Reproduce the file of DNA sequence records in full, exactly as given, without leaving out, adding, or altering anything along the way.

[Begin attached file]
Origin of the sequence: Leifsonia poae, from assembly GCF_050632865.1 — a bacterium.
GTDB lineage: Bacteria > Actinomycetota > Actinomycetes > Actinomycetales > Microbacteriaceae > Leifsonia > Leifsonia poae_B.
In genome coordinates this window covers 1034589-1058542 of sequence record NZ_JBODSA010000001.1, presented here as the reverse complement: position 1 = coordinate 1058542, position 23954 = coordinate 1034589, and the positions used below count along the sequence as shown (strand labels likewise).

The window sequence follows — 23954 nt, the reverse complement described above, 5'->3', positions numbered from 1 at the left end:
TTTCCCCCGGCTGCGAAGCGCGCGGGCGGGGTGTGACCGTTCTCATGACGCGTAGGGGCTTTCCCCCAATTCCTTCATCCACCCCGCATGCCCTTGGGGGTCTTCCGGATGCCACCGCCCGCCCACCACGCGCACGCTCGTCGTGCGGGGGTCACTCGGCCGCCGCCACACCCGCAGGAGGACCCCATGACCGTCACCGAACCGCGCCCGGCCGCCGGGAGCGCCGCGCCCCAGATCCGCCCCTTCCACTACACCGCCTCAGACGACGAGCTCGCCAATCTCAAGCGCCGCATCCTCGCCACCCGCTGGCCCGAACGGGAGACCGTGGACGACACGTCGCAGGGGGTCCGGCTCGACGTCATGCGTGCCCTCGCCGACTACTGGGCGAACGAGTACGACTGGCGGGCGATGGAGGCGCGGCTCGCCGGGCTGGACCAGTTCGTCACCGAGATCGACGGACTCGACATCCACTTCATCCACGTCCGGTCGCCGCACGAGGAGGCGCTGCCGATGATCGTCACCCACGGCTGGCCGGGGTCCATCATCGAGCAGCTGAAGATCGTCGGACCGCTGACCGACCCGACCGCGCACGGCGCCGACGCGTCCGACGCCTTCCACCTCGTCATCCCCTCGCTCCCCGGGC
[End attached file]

Origin of the sequence: Leifsonia poae, from assembly GCF_050632865.1 — a bacterium.
GTDB lineage: Bacteria > Actinomycetota > Actinomycetes > Actinomycetales > Microbacteriaceae > Leifsonia > Leifsonia poae_B.
In genome coordinates this window covers 1034589-1058542 of sequence record NZ_JBODSA010000001.1, presented here as the reverse complement: position 1 = coordinate 1058542, position 23954 = coordinate 1034589, and the positions used below count along the sequence as shown (strand labels likewise).

The window sequence follows — 23954 nt, the reverse complement described above, 5'->3', positions numbered from 1 at the left end:
TTTCCCCCGGCTGCGAAGCGCGCGGGCGGGGTGTGACCGTTCTCATGACGCGTAGGGGCTTTCCCCCAATTCCTTCATCCACCCCGCATGCCCTTGGGGGTCTTCCGGATGCCACCGCCCGCCCACCACGCGCACGCTCGTCGTGCGGGGGTCACTCGGCCGCCGCCACACCCGCAGGAGGACCCCATGACCGTCACCGAACCGCGCCCGGCCGCCGGGAGCGCCGCGCCCCAGATCCGCCCCTTCCACTACACCGCCTCAGACGACGAGCTCGCCAATCTCAAGCGCCGCATCCTCGCCACCCGCTGGCCCGAACGGGAGACCGTGGACGACACGTCGCAGGGGGTCCGGCTCGACGTCATGCGTGCCCTCGCCGACTACTGGGCGAACGAGTACGACTGGCGGGCGATGGAGGCGCGGCTCGCCGGGCTGGACCAGTTCGTCACCGAGATCGACGGACTCGACATCCACTTCATCCACGTCCGGTCGCCGCACGAGGAGGCGCTGCCGATGATCGTCACCCACGGCTGGCCGGGGTCCATCATCGAGCAGCTGAAGATCGTCGGACCGCTGACCGACCCGACCGCGCACGGCGCCGACGCGTCCGACGCCTTCCACCTCGTCATCCCCTCGCTCCCCGGGC